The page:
A freedom of information request from the Liberal Democrats revealed last week that over 72 billion litres of sewage had been pumped into the River Thames since 2020. Over 2020 and 2021, two Yorkshire rivers – the River Nidd and the River Wharfe – received almost approximately 1.4 billion litres of untreated wastewater.
Data published earlier this year by Professor Peter Hammond, who works in conjunction with Windrush Against Sewage Pollution (WASP), indicated that in 2020, the Nidd had 792,500,000 litres of sewage discharged into it, while the Wharfe was polluted by 255,000,000 litres in the same year. In 2021, the Nidd was again polluted by 365,000,000 litres of sewage.
These numbers are incredibly difficult to imagine and to frame a reference to understand them. What is often used as the comparison is the number of Olympic swimming pools that this would equate to – but again that reference only works if you are a keen swimmer. In total, over 2020 and 2021, the River Nidd was polluted by 1.1 billion litres of sewage, or 463 Olympic-sized swimming pools.
Volumetric data is needed
In the review by WASP, the point was made that measuring the volume of discharges was important as, “The volume of untreated sewage discharges could be a valid basis for tariffs and for fines”.
It acknowledged that, “much of the media discussion of untreated sewage discharges has relied on reporting annual spill frequency and spilling hours, because these are the only summary data immediately available”, but suggested that the national outrage over polluted waterways may change the industry. “With the current public appetite for change of behaviour by both the water industry and the regulatory bodies, now is the time to reconsider volumetric monitoring of storm overflows.”
The review criticised the lack of action on volume meters, suggesting that recommendations had been ignored:
“In January 2021, the installation of volume meters on storm overflows was recommended by the House of Commons Environmental Audit Committee (EAC) in its report ‘Water Quality in Rivers’. Sadly, this and other EAC recommendations were ignored and omitted from the Environment Act that had its first reading in January 2020 and received Royal Assent in November 2021.”
The review also evaluated that its own methodology was by no means perfect, but that it revealed a larger and more worrying picture of illegal behaviour and levels of wanton pollution, “…but even this limited review of just 30 [sewage treatment works] has revealed some disturbingly gross discharges of untreated sewage, often from relatively small STWs and often in breach of permitted conditions and hence illegal”.
Bathing status applications
Gaining bathing water status is no protection against sewage pollution. As noted in the review, “in North Yorkshire in December 2020, the River Wharfe at Cromwell, Ilkley was the first location in England to receive bathing water quality status. Since then, river quality there has remained poor”.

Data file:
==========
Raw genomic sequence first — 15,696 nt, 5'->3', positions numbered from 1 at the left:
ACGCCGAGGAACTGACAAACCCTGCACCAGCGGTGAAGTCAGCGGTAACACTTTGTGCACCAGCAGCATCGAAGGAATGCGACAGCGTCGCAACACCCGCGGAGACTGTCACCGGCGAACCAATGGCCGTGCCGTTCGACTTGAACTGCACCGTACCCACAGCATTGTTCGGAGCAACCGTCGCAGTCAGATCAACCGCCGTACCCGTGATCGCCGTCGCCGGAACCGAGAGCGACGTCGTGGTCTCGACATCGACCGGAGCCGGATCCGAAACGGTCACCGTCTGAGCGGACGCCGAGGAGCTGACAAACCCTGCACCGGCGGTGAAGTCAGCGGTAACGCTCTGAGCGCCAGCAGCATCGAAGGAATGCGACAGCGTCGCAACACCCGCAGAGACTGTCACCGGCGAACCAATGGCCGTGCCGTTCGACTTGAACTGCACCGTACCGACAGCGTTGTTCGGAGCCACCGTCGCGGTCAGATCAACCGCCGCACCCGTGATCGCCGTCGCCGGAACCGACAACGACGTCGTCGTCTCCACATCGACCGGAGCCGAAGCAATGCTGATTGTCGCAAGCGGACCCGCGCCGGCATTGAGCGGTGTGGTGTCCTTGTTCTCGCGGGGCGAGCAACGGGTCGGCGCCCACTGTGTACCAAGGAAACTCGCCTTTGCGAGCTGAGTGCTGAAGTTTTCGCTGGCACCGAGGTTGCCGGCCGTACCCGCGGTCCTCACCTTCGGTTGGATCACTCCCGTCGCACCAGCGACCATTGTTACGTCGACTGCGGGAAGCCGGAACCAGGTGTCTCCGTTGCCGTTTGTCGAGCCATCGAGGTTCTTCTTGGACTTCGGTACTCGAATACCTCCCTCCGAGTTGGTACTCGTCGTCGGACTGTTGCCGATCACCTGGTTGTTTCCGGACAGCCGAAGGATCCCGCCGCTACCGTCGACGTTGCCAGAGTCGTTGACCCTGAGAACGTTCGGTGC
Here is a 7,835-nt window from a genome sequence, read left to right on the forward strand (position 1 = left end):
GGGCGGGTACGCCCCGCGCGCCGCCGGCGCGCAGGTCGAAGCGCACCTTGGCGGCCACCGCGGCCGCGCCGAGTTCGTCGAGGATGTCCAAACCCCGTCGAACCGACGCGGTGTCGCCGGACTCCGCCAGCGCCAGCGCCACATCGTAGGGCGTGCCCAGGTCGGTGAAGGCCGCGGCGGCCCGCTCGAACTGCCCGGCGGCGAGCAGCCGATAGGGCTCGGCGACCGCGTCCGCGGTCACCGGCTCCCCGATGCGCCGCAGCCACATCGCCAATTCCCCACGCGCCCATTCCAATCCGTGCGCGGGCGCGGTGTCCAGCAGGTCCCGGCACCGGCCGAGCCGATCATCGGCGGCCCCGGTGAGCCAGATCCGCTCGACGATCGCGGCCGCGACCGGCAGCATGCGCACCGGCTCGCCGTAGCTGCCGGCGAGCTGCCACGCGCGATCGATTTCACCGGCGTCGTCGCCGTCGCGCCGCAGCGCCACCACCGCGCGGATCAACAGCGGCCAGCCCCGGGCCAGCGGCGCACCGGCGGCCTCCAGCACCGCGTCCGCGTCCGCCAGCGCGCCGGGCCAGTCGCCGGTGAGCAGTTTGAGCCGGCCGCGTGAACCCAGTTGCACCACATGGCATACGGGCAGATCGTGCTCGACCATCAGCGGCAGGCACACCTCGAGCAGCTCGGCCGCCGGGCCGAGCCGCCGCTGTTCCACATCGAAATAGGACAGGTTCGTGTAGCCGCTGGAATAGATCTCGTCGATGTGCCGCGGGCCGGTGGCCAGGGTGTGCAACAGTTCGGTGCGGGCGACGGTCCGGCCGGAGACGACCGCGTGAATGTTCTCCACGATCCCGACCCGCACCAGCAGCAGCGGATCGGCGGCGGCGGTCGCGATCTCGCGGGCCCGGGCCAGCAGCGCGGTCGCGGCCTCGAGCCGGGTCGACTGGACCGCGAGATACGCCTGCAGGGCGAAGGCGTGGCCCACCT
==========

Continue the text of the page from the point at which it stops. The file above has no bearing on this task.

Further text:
Campaigners for the River Nidd are also applying for bathing water status for a section of the Nidd at Knaresborough, with local MP Andrew Jones commenting as part of the application that, “Bathing water designation would mean that the Environment Agency will monitor the water quality at the Lido Leisure Park during the bathing season and classify it as excellent, good, sufficient, or poor. This would enable people to make informed decisions when they swim in the river so they can enjoy the many benefits of wild swimming”.
However, the WASP review revealed that the River Nidd alone from 2016 to 2022 received 1.131 billion litres of untreated wastewater, with 603 million litres coming from Pateley Bridge and 420 million litres from Harrogate North. It is notable that, at present, water companies are under no legal obligation to report the amount of sewage discharged to paying customers – a practice that needs to change.
Yorkshire Water states ‘there is more to do on storm overflows’
A spokesperson from Yorkshire Water did not challenge or refute the figures suggested by Professor Hammond. Instead they told Yorkshire Bylines:
“Water companies have been asked by government and regulators to focus on measuring the frequency of storm overflows and reporting when they are in use, rather than volumes of wastewater discharged.
“Of course, we recognise there is more to do on storm overflows and have announced a £180mn investment to tackle our most frequently spilling overflows in the next two years. We’ve also submitted our 2025–2030 plans to Ofwat for approval, which outline our largest ever environmental investment, including £1.4bn on measures to reduce discharges from storm overflows.”